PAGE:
Programming knowledge can lead to some great jobs and that’s got more and more people scrambling to learn how to code. Maybe you’ve decided to pursue programming, whether for a career or just as a hobby. Great! But maybe you’re starting to feel overwhelmed. Not so great.
We’ve written before on choosing a programming language and we’ve compiled places where you can learn programming, but there isn’t much about how to approach the learning process in a way that keeps you from wanting to tear your hair out.
I’ve gone through my own share of coding-related frustrations and I hope some of this advice can help to ease your journey as much as possible.
It’s Not Just You: Programming Is Hard
As with most things, you must have the right mindset before learning how to code. Sure, you could make do with a poor attitude and it would still possible to learn stuff here and there, but the process will take longer and you’ll hate it the whole way through.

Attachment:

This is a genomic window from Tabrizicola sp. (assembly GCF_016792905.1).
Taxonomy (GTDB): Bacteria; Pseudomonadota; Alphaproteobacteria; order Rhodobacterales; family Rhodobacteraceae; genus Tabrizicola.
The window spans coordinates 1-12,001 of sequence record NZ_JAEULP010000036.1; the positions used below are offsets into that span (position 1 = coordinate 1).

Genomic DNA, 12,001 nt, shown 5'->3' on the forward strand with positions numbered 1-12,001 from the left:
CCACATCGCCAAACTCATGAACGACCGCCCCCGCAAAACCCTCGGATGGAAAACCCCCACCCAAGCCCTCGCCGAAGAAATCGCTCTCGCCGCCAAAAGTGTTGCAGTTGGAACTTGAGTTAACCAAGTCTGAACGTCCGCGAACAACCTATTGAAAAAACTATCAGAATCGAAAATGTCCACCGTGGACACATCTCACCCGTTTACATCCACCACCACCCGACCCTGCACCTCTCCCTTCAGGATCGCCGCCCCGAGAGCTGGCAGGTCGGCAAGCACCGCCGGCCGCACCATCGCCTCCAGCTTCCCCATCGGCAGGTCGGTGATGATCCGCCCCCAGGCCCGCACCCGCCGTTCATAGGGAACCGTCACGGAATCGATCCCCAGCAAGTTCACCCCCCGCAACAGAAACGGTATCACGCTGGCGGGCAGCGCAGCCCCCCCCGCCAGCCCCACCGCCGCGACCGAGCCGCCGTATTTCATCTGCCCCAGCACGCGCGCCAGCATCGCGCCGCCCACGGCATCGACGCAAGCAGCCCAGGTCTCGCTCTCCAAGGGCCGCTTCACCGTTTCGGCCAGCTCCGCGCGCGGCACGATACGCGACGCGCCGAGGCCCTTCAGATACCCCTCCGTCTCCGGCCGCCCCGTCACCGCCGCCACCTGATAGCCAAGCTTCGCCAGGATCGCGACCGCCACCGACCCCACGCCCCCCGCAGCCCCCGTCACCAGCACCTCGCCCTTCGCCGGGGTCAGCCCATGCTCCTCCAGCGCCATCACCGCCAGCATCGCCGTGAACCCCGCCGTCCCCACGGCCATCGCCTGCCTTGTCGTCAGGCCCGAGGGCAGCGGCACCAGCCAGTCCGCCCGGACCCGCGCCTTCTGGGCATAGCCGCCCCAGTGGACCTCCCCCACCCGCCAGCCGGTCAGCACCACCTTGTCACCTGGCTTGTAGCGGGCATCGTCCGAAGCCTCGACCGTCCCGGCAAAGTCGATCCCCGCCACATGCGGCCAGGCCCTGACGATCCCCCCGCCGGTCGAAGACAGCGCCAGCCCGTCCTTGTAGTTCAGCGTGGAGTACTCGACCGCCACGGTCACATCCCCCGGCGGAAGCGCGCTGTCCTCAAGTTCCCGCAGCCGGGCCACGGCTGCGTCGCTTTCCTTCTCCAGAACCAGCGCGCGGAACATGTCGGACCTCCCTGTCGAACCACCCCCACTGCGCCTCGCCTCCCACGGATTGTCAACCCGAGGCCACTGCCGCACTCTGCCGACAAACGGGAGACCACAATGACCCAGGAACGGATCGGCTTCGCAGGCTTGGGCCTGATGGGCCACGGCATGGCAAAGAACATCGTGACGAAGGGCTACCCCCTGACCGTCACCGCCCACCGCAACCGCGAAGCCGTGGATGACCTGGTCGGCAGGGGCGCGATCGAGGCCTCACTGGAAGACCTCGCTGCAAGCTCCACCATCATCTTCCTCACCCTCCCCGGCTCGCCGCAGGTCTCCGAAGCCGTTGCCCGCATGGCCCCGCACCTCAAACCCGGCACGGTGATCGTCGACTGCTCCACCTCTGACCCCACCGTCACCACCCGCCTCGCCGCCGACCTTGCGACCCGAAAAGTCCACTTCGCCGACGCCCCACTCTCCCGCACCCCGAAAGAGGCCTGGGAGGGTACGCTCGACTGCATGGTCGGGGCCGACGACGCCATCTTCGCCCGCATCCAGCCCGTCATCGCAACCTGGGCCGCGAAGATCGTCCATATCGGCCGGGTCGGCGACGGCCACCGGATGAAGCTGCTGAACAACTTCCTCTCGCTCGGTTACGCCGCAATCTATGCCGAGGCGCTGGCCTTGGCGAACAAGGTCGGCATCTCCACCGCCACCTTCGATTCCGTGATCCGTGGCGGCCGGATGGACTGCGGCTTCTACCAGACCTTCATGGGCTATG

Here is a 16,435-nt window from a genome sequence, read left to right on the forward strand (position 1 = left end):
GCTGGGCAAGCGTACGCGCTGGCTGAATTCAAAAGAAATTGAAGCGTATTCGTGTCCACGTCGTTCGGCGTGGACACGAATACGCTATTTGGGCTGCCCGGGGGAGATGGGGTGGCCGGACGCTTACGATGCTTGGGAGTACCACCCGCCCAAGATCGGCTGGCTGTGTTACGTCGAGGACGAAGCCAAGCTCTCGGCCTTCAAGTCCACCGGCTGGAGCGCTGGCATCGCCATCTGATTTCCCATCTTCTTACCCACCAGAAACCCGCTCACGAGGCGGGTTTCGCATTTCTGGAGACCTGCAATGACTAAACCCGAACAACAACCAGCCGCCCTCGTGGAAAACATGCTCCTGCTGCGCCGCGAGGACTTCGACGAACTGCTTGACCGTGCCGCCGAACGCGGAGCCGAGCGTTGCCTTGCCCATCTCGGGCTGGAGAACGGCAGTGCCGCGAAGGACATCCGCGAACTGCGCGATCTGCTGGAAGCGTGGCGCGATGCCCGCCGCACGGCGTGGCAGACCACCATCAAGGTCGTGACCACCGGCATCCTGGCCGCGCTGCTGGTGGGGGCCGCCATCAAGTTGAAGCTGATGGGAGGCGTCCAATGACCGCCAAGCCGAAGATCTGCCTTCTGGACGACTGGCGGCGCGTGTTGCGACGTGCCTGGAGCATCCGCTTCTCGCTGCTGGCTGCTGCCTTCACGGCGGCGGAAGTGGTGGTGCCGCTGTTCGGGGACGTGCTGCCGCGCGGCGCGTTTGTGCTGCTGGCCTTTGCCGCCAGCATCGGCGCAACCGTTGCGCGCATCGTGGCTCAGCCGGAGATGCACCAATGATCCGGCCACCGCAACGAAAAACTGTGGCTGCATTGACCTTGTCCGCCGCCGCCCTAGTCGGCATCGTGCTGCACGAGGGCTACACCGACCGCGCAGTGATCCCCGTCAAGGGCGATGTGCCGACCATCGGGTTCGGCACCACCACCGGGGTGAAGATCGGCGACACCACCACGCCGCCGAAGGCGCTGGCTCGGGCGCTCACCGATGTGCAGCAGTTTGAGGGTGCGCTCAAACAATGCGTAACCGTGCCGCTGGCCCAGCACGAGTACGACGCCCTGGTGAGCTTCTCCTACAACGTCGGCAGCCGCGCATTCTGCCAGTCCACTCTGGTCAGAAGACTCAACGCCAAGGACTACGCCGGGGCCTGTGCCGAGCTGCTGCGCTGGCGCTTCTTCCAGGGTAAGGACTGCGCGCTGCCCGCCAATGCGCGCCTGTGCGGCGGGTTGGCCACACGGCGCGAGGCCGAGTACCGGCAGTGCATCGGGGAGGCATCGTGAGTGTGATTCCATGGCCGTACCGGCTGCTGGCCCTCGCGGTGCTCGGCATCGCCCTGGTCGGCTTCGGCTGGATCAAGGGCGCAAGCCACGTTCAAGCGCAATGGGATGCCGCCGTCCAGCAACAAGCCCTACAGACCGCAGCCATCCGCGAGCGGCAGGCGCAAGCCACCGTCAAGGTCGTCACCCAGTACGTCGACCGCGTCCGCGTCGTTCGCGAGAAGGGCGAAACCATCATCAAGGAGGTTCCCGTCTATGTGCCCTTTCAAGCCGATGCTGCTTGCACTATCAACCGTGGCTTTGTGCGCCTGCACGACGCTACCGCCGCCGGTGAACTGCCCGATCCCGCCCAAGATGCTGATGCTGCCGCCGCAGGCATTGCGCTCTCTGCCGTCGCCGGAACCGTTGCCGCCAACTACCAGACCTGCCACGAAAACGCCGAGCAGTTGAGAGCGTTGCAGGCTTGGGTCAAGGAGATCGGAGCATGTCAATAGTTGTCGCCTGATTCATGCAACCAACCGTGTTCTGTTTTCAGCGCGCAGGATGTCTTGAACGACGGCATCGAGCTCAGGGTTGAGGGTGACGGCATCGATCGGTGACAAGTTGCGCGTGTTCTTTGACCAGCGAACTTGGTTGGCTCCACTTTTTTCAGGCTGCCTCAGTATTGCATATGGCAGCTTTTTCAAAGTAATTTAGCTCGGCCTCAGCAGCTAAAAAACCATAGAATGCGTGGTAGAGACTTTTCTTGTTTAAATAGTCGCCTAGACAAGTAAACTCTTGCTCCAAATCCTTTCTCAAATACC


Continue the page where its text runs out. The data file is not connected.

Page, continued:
Programming is hard, there’s no doubt about that. Even the smartest programmers are stumped on a regular basis by bugs and errors in their own code. It might feel as if everyone else knows what they’re doing and you’re the only one who’s struggling, but that’s nowhere near the truth.
Take solace in the fact that everyone has trouble with programming at the start. You are not alone in your struggle. Not only is it normal to be confused and frustrated, but even expected. There’s nothing wrong with you if you find it difficult, so don’t feel discouraged or stressed. It takes time.
And that’s the mindset you need to have if you want to learn programming: it’s going to take a long time. We’re talking on the scale of years. The quickest way to be stressed as a programmer-in-training is to expect instant understanding, instant improvement, and instant results. We’ll see in a later section that it just doesn’t work that way.
Make peace with the fact that the journey before you will be long and arduous.
Take It One Step At A Time
Like spoken languages, programming languages are vast topics of study that must be learned from the ground up. Consider the process of learning a foreign language like Spanish, German, or Korean.